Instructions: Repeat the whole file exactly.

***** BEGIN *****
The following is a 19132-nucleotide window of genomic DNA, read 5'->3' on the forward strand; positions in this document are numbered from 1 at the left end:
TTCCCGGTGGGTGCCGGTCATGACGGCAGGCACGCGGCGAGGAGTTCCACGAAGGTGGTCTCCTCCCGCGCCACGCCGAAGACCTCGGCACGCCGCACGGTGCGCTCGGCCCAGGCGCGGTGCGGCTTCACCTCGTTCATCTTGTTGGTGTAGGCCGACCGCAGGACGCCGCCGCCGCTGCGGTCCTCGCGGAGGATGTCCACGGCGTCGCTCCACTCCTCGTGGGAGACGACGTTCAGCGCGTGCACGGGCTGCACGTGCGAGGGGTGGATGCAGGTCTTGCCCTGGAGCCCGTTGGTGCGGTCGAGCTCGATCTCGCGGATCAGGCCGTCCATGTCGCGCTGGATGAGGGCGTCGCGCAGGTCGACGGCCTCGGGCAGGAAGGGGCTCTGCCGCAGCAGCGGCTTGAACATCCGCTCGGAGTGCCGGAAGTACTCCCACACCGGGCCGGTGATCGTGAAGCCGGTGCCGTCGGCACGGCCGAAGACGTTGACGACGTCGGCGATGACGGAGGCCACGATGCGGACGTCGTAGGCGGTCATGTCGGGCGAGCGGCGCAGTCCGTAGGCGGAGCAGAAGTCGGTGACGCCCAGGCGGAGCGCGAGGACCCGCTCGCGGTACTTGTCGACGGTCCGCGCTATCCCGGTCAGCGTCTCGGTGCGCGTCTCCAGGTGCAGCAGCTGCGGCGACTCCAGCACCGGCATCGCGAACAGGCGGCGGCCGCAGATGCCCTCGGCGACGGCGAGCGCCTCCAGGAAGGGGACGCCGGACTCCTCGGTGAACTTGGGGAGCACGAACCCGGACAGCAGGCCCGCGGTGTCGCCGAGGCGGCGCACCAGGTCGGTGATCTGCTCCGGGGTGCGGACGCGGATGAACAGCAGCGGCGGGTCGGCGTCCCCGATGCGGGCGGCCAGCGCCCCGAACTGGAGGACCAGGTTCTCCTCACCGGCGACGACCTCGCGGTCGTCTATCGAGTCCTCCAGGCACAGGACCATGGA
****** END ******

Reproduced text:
The following is a 19132-nucleotide window of genomic DNA, read 5'->3' on the forward strand; positions in this document are numbered from 1 at the left end:
TTCCCGGTGGGTGCCGGTCATGACGGCAGGCACGCGGCGAGGAGTTCCACGAAGGTGGTCTCCTCCCGCGCCACGCCGAAGACCTCGGCACGCCGCACGGTGCGCTCGGCCCAGGCGCGGTGCGGCTTCACCTCGTTCATCTTGTTGGTGTAGGCCGACCGCAGGACGCCGCCGCCGCTGCGGTCCTCGCGGAGGATGTCCACGGCGTCGCTCCACTCCTCGTGGGAGACGACGTTCAGCGCGTGCACGGGCTGCACGTGCGAGGGGTGGATGCAGGTCTTGCCCTGGAGCCCGTTGGTGCGGTCGAGCTCGATCTCGCGGATCAGGCCGTCCATGTCGCGCTGGATGAGGGCGTCGCGCAGGTCGACGGCCTCGGGCAGGAAGGGGCTCTGCCGCAGCAGCGGCTTGAACATCCGCTCGGAGTGCCGGAAGTACTCCCACACCGGGCCGGTGATCGTGAAGCCGGTGCCGTCGGCACGGCCGAAGACGTTGACGACGTCGGCGATGACGGAGGCCACGATGCGGACGTCGTAGGCGGTCATGTCGGGCGAGCGGCGCAGTCCGTAGGCGGAGCAGAAGTCGGTGACGCCCAGGCGGAGCGCGAGGACCCGCTCGCGGTACTTGTCGACGGTCCGCGCTATCCCGGTCAGCGTCTCGGTGCGCGTCTCCAGGTGCAGCAGCTGCGGCGACTCCAGCACCGGCATCGCGAACAGGCGGCGGCCGCAGATGCCCTCGGCGACGGCGAGCGCCTCCAGGAAGGGGACGCCGGACTCCTCGGTGAACTTGGGGAGCACGAACCCGGACAGCAGGCCCGCGGTGTCGCCGAGGCGGCGCACCAGGTCGGTGATCTGCTCCGGGGTGCGGACGCGGATGAACAGCAGCGGCGGGTCGGCGTCCCCGATGCGGGCGGCCAGCGCCCCGAACTGGAGGACCAGGTTCTCCTCACCGGCGACGACCTCGCGGTCGTCTATCGAGTCCTCCAGGCACAGGACCATGGA